A third reason is the age difference between stars, and this also applies to SETI, and may be a reason why that hears nothing. Suppose those sending a signal wish to minimize expense? If so, to keep the signal strength to a detectable level over the very long distances they would target their signal. Now, suppose citizens of Kepler452b reached our level of civilization at about the same time, and decided to transmit and aimed at us, because we are around a G2 star. They would have to keep at it for 1.5 billion years or so before we could conceivably detect it. Of course they might now seek out stars of an equal age, but now they are starting to make things difficult because they may have to go quite enormous distances to find the right star. But even more problematical, consider the issue from military strategy. When you send, you identify yourself, but since you send because you cannot go, any alien that picks up the signal and comes to visit will be extremely more advanced technically than you are, and if they are warlike, you lose.

Finally, there is the option I opted for in my “First Contact” SF trilogy: when humans managed to find a way of contacting a highly moral alien race, they were told that while what they had done was clever, it was unfortunately premature, and humans were simply not ready for contact with such aliens. One particular problem was that they had to stop fighting amongst themselves, the argument being, if you hate each other this much, how could you be let loose on aliens? Even though the example ism fiction, why would an alien race want to have fundamentalist terrorists on the loose? Then, if they are moral, they would not wish to contact us because such contact would severely damage us. Moral aliens will not give us technology. If you want to know what happens when a more advanced race meets a lesser one, look no further that what happened to the indigenous people of America.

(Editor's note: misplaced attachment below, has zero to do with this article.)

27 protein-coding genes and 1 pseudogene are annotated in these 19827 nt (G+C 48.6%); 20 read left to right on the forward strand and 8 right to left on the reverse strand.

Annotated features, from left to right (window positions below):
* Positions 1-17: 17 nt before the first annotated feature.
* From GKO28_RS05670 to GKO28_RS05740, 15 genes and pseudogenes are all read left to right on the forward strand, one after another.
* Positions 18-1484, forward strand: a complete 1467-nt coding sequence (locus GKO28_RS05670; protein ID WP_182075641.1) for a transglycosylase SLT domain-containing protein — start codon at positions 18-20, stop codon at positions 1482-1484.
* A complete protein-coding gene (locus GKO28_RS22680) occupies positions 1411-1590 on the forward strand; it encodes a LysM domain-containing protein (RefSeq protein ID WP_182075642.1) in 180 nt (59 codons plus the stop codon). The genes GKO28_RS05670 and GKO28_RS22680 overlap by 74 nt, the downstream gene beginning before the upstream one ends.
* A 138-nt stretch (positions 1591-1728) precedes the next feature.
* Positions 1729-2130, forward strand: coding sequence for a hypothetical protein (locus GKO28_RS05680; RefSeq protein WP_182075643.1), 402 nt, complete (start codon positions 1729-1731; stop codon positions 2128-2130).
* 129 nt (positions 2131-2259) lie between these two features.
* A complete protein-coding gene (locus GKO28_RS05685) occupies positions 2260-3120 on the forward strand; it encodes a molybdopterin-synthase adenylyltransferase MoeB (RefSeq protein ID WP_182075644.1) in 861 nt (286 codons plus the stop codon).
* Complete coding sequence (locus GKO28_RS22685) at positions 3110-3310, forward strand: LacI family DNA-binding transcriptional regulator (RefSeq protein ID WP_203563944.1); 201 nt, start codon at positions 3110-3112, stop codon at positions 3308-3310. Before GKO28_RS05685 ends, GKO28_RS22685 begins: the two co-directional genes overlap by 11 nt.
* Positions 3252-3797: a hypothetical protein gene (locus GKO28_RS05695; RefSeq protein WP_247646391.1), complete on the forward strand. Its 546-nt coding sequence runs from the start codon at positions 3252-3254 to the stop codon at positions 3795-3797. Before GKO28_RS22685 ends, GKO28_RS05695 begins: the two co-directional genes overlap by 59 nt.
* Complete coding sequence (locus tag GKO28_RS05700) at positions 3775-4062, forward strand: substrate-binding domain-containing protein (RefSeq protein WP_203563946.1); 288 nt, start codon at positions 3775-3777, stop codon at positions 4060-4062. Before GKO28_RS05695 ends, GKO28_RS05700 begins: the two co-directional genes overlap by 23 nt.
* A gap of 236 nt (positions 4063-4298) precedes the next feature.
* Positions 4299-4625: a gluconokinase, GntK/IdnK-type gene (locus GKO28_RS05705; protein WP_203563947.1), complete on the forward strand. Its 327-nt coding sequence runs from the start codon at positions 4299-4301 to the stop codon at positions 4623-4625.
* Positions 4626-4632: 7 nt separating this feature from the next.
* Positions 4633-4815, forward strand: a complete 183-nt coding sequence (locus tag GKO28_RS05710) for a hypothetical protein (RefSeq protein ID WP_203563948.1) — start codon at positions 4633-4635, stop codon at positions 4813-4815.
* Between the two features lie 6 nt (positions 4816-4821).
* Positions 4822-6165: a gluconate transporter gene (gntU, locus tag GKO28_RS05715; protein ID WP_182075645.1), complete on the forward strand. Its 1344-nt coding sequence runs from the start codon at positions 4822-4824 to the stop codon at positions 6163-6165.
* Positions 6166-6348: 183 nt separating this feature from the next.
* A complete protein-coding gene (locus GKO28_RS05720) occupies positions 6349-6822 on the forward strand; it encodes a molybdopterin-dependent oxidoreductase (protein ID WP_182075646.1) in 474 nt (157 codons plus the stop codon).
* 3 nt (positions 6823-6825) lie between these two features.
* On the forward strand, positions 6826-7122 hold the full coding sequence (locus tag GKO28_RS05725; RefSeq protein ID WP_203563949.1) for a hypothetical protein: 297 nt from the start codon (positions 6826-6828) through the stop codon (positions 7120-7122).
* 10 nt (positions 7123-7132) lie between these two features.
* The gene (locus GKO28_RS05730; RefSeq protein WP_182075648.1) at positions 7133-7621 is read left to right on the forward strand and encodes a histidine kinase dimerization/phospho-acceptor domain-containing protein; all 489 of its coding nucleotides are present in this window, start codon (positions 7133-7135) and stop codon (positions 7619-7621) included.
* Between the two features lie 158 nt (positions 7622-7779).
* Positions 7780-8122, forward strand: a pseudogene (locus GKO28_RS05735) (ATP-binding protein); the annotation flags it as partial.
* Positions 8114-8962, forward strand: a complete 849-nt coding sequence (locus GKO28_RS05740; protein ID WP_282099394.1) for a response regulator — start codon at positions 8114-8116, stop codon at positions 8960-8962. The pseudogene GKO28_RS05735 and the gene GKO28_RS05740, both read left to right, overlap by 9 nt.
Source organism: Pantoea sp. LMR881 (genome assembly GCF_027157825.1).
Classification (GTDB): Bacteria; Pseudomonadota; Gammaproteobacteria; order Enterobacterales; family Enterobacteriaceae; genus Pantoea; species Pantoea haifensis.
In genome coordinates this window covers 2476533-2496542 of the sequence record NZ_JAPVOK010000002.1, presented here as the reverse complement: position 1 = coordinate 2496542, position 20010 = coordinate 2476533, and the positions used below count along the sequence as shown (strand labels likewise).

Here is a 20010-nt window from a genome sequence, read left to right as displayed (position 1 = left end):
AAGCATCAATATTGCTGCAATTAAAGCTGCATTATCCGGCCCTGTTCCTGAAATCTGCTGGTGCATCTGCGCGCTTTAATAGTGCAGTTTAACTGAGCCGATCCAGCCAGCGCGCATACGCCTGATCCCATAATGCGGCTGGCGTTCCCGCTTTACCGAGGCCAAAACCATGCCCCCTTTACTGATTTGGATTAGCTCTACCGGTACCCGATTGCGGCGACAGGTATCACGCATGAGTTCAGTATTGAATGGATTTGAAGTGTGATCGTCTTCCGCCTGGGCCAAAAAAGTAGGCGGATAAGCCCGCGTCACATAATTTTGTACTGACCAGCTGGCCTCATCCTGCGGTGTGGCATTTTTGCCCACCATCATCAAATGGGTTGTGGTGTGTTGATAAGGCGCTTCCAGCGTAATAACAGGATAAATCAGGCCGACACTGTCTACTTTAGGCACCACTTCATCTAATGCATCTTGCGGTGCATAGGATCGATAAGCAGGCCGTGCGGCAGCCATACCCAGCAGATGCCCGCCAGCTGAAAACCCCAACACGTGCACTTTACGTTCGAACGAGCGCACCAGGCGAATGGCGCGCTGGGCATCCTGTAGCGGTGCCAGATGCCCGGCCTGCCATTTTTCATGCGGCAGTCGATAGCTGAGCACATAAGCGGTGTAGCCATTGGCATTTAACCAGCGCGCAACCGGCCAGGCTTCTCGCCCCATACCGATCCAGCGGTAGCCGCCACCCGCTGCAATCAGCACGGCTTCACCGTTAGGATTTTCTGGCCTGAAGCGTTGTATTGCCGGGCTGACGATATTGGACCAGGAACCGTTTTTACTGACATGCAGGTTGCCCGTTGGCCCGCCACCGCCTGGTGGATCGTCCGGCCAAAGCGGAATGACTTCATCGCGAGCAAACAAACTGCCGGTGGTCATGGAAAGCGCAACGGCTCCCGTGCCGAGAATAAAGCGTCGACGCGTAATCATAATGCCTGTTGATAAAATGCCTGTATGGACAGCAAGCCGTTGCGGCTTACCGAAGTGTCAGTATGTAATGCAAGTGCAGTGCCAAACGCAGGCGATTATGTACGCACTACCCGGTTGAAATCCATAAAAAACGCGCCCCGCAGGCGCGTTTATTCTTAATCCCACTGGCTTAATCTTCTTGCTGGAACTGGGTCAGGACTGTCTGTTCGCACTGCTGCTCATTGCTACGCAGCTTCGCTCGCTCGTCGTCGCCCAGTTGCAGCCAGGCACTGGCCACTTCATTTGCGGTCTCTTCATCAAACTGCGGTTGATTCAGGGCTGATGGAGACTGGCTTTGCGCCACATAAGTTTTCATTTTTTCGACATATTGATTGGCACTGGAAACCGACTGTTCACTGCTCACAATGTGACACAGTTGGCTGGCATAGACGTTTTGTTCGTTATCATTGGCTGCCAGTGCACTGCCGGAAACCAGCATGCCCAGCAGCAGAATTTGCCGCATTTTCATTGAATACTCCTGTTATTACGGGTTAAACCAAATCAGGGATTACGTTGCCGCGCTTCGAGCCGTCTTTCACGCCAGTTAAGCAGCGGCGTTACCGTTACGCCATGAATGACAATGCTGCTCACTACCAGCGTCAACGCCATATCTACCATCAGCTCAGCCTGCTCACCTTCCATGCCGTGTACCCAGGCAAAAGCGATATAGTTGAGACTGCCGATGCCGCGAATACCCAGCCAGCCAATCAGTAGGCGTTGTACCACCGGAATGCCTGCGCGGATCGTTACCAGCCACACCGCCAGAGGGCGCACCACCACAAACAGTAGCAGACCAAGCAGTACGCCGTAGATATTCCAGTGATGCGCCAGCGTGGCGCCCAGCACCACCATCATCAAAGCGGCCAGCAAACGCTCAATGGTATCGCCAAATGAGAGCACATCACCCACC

Finally, or those interested in seeing more of the arguments in this last paragraph, the first book in this trilogy, A Face on Cydonia will be on a discount for a few days, starting on August 20.

Economics and self-interest

A significant part of my science fiction writing involves matters of economics, and one of the things that often annoy me on many discussions of economics, and the positions people take, the advocates do not take themselves out of the picture. In short, their positions tend to be in their own self-interest. Ha! you say, what is so different about me? The simplest answer is that in my novels, I am not advocating the answer, but rather I am pointing out some things that can go wrong. One obvious source of fraud is when there is shortage of accurate information. Fraud thrives when the real situation is difficult to uncover. The most obvious source is obfuscation.

Stock fraud is often accompanied by a plethora of different companies, but deep down, they are essentially the same, and only there to confuse. This situation is difficult to pin down early because there are often good reasons during the start of a venture for a number of companies. During the initial period entrepreneurs may not know where they are going, and may want to plant different assets in different companies to protect themselves, and this is quite legitimate. Another good reason can come from international trading. As an example, I am associated with a company that makes skin gel products. They started out under the name “Sports Essentials Ltd”, but now they are “Nemidon Ltd.” The reason – the first name had been taken by another company in part of the US, so we needed another name for the same organization, and not to sell in the US makes little sense.